f f f f f f f f f f f f f f f f f k k k k k k k k k k k k k k k k k k 1 2 1 2 1 2 13 14 13 14 13 14 13 14 13 14 13 14 3 4 3 4 3 4 3 4 15 16 15 16 15 16 15 16 15 16 5 6 5 6 5 6 5 6 5 6 17 18 17 18 17 18 17 18 7 8 7 8 7 8 7 8 7 8 7 8 19 20 19 20 19 20 -3 -2 9 10 9 10 9 10 9 10 9 10 9 10 21 22 21 22 -1 0 -1 0 11 12 11 12 11 12 11 12 11 12 11 12 23 24 |

I'm back to testing whole permutations. Here's a random one, nisthash5.c, similar to nisthash[1..4].c. At the moment it looks like I need 7 or 8 f's for avalanche, not 6. So far these nand-trees are looking worse than the old Feistel networks.

**(July 25 2008)** I switched from combining every block 6 times to
combining every block 10 times, and using 3 rounds between combines
instead of 5. I've got a complete hash now,
nisthash6.c.
It can like hash strings and everything. This runs in 12 cycles per
byte in visual studio C++ on an Intel quad core (about 4 for
combining blocks and 8 for mixing).

**(July 26 2008)** I optimized that a bit this morning (it started at
22 cycles per byte, then 18, then 13, got it to 12 this morning and
update nisthash6.c). Next up is looking for characteristics? No, not
yet. Next up is looking into SSE and what is required to use it. I
see it requires 16 byte alignment, and likes to load and store 128
consecutive bits. I've got to rearrange my two 8-bit permutations so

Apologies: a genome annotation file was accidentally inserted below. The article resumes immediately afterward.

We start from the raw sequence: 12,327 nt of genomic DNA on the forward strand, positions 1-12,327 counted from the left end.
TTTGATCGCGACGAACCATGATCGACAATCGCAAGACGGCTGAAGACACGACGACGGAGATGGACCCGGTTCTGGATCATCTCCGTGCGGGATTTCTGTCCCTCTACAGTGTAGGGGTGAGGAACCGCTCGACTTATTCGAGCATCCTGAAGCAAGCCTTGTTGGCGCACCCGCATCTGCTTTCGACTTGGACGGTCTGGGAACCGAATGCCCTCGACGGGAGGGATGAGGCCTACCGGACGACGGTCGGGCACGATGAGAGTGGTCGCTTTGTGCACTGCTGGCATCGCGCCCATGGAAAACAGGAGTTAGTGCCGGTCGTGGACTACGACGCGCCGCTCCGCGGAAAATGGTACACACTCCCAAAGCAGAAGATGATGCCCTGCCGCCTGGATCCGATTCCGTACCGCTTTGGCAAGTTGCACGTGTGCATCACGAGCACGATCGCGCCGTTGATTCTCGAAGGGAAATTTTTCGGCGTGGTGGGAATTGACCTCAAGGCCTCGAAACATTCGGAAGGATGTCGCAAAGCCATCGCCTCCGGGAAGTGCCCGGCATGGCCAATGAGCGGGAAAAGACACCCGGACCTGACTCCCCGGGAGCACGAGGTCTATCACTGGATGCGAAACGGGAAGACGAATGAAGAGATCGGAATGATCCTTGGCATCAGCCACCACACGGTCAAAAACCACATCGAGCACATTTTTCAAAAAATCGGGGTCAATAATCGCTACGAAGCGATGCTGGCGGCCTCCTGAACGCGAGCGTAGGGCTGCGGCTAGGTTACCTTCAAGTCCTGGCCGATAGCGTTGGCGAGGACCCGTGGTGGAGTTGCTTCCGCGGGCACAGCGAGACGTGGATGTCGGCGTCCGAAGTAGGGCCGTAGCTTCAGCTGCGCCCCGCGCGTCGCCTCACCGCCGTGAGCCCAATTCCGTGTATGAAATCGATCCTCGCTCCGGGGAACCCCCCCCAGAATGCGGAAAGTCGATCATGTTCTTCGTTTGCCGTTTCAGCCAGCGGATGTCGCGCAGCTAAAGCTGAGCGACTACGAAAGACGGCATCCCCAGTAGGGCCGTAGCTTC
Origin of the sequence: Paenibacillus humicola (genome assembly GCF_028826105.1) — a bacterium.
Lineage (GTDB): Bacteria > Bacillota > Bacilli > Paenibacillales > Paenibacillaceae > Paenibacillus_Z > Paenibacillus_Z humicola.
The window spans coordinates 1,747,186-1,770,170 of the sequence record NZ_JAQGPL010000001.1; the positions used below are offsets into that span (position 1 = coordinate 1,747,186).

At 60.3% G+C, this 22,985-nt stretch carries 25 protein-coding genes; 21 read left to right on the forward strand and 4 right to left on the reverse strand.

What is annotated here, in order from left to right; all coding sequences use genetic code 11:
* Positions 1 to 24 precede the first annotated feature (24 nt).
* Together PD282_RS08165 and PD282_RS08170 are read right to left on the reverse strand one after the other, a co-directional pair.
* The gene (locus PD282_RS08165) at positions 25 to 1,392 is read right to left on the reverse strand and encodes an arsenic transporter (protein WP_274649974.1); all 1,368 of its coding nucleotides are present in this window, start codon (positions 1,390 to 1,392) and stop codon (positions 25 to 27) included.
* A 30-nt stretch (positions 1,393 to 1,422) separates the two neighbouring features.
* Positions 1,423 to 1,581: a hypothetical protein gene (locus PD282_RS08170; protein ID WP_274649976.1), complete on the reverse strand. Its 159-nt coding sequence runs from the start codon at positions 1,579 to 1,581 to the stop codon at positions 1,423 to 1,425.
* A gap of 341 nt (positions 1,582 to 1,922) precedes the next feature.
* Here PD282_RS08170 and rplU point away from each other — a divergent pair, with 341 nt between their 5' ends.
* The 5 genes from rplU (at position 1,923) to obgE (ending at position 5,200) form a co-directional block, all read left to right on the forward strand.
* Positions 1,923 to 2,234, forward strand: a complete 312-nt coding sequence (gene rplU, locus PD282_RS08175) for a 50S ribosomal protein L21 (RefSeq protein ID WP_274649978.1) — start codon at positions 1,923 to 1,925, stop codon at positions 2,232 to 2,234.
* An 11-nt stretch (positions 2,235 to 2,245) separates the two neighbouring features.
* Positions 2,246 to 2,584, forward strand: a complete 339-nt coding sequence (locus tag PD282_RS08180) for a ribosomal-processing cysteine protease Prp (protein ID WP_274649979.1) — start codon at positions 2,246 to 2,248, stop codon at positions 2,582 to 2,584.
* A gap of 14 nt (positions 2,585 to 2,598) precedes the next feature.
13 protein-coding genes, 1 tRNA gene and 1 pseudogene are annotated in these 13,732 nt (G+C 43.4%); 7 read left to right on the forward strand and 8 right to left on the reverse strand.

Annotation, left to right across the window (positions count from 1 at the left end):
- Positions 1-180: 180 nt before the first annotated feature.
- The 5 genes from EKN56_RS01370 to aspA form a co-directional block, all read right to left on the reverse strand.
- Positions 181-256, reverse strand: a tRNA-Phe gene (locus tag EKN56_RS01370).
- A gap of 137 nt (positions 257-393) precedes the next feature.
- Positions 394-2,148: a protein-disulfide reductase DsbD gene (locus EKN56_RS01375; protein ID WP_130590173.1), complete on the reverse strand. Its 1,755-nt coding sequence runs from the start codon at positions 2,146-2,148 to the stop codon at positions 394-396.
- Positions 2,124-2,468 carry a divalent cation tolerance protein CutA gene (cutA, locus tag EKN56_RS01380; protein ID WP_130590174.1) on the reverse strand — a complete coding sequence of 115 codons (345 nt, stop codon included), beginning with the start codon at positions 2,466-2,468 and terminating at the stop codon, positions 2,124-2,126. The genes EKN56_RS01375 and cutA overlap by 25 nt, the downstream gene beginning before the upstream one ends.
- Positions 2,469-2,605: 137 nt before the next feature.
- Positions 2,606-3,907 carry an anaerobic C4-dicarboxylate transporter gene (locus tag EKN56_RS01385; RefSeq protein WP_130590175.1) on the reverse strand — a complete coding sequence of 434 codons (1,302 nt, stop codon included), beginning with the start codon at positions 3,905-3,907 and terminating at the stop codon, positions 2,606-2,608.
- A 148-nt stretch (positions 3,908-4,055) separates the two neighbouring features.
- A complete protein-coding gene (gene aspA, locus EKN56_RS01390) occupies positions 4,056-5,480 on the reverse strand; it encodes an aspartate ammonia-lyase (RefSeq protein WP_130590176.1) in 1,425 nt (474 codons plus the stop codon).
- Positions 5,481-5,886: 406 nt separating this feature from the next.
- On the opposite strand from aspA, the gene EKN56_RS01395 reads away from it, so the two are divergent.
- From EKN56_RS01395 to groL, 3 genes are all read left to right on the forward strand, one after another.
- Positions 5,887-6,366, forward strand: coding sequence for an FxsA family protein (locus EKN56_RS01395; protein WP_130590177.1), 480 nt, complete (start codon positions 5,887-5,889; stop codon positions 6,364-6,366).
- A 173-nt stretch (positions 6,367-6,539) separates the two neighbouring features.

that the 64 low-0 bits and 64 high-0 bits are consecutive, so SSE can
do all 128 permutations at once. I may be able to use SSE in
combining the data as well, but that may require 8 distinct shift
amounts instead of 10 (is that OK?).

The key and message blocks are all 16 64-bit values. If you XOR a 64-bit constant Q to all of them, and there's exactly two message blocks, you'll get the same hash because the key and message blocks are XORed (rotated by multiples of 64 bits) and the Q will cancel out. Easily solved: make the key 512 bits instead of 1024, and treat the high 512 bits of the key as zero.

Related. Suppose you have blocks A,B,C,D and you xor Q to all their 64-bit quantities. You'll get the first (A,B) gap and the final (C,D) gap, but in between A^C and B^D will cancel out Q. That's a total of 6 rounds to find differentials for (well short of 30). The root of this problem is that linearity in the combine allows differentials to be shuffled among blocks, probably using f(B) as well as B. That f counts towards the 30 rounds, but only once, no matter how many times f(B) is used.

**(July 27 2008)** OK, the game with block scheduling is for any set